“Mr. Guitar Man” . . . Duke Kramer
Charles “Duke” Kramer, also known as “Mr. Guitar Man,” was pivotal in making Gretsch electric guitars what they are today – for guitar aficionados, they are synonymous with quality workmanship and a unique acoustic, breathy sound. Artists such as Chet Atkins and Brian Setzer have made the guitars famous.
Even though he couldn’t play a lick, “The Silver Duke” Gretsch guitar was named after him. Need a Gretsch guitar? No problem. An out-of-commission silver or gold knob? No problem. Duke Kramer was the man who knew anything and everything about Gretsch guitars.
Duke died on July 28, 2005 after a long illness surrounded by family and friends. He was 88. He had worked with Gretsch guitars for 70 years. He started out as a horn polisher with the Fred Gretsch Manufacturing Co. and worked his way up to salesman, finally ending his time with them as vice president of the Cincinnati Gretsch Division in 1980. After retiring he opened his own business selling vintage Gretsch guitar parts.
“He would get calls from all over the world,” said his daughter Susan Hamilton of Nantucket, Mass. “George Harrison left a message on his answering machine looking for help with a Gretsch guitar. People who collected vintage guitars would send him pictures of guitars asking for information, and he would always give that freely.”
At age 19 in 1935, Duke started out at Gretsch making $11 a week in the repair department polishing horns. After polishing, it was on to the purchasing department, and before long Duke was traveling the South and Midwest selling Gretsch instruments. It was during these travels that Duke, as the youngest salesman in the company, took the time to talk to store owners and musicians to get an understanding of what they needed in their instruments. He took the information he collected back to Gretsch and was instrumental in creating the famous sound of Gretsch.
Duke met his future wife, Fritzie, when she asked him to a Halloween costume party in 1936. She dressed up as a clown and he didn’t dress up as anything but himself. They married in 1944 and were together for 62 years.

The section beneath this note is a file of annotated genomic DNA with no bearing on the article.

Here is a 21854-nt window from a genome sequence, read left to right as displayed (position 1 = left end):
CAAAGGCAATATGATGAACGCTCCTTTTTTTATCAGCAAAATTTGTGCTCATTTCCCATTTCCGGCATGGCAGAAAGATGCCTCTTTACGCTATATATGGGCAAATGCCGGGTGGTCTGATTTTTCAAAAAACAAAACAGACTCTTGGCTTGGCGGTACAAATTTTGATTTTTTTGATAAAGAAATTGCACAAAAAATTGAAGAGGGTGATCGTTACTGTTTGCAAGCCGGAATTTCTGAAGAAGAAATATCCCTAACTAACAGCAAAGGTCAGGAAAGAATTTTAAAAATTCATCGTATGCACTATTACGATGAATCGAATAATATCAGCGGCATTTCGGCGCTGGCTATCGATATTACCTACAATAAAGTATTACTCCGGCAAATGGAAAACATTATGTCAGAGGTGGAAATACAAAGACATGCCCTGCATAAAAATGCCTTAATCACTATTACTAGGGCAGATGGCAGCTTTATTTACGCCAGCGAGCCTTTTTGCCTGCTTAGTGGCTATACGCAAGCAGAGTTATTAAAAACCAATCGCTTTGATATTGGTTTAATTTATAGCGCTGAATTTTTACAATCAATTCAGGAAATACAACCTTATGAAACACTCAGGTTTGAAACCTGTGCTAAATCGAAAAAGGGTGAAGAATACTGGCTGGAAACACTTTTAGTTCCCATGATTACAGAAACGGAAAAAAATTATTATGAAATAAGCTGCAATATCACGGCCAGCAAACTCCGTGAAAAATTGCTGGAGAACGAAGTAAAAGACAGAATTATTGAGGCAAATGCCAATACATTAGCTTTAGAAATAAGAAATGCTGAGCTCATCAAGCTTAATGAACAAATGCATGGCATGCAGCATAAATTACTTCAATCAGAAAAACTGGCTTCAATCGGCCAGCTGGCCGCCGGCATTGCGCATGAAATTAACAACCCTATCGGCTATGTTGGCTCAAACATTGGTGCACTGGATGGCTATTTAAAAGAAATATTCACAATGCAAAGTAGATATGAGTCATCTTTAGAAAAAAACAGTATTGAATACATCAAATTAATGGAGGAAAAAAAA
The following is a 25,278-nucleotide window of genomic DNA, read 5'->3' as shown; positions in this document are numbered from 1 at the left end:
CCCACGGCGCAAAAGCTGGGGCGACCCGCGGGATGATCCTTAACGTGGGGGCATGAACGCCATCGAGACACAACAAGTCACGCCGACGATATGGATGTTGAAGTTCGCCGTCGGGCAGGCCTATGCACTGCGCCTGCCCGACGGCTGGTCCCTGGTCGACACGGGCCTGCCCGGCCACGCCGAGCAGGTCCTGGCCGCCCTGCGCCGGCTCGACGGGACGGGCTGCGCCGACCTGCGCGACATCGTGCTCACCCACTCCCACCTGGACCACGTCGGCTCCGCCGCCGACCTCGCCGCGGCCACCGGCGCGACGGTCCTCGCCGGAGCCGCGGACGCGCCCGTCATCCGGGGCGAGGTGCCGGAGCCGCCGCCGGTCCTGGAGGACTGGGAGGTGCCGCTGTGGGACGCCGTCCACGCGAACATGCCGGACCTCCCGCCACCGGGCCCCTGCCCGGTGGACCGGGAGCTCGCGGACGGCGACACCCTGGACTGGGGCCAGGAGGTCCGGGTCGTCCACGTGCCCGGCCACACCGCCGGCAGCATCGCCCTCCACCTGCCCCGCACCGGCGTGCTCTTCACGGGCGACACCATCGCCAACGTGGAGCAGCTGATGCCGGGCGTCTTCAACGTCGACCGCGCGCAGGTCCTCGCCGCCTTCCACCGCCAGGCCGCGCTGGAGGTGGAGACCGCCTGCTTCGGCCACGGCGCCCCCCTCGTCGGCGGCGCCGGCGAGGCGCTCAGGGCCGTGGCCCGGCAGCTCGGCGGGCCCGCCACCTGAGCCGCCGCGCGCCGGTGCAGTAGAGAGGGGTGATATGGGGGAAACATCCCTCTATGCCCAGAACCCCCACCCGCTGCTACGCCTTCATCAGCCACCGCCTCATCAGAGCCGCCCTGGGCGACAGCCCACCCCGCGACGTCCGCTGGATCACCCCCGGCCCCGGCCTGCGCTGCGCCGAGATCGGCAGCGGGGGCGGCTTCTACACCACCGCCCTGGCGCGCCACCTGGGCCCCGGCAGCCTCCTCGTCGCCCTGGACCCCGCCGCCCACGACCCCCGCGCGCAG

In 1941, Duke had to leave Gretsch when he was drafted into the Army. While in the Army he served in the Special Service Music Division and was in charge of bringing entertainment to troops stationed in the Pacific Islands. When he was discharged in 1947, he returned to Gretsch and eventually became vice president of the Chicago Division.
In 1967, the Baldwin Piano Company bought Gretsch and in 1972, Duke and Fritzie moved to Cincinnati. They settled in Watch Hill in Anderson and lived there for 30 years until moving into the New England Club retirement community in 2002. Duke ran the Cincinnati Gretsch Division until his retirement in 1980.
In the late ’70s, Baldwin stopped making guitars, and after retiring, Duke bought the remaining inventory for Gretsch guitars. With that inventory they started Duke & Fritzie Products. D & F Products, as it became known, specialized in vintage Gretsch guitar parts. They ran the business from home and Duke worked until his last week of life. “He was a man that really loved life,” said he daughter. “He was dedicated not only to the company but the family. He always left people smiling and feeling good. He was a lot of fun.”
In 1995, Duke was asked to be part of a symposium on the development of the electric guitar at the Smithsonian Institution. He was an honorary life director of the Gamma board, a member of Phi Mu Alpha Sinfonia Fraternity of America, a long-time member of the Cold Stream Country Club, and an avid golfer.
May he rest in peace.
The original version of this story was written by Jennifer Koehler and published in 2005. This version includes edits.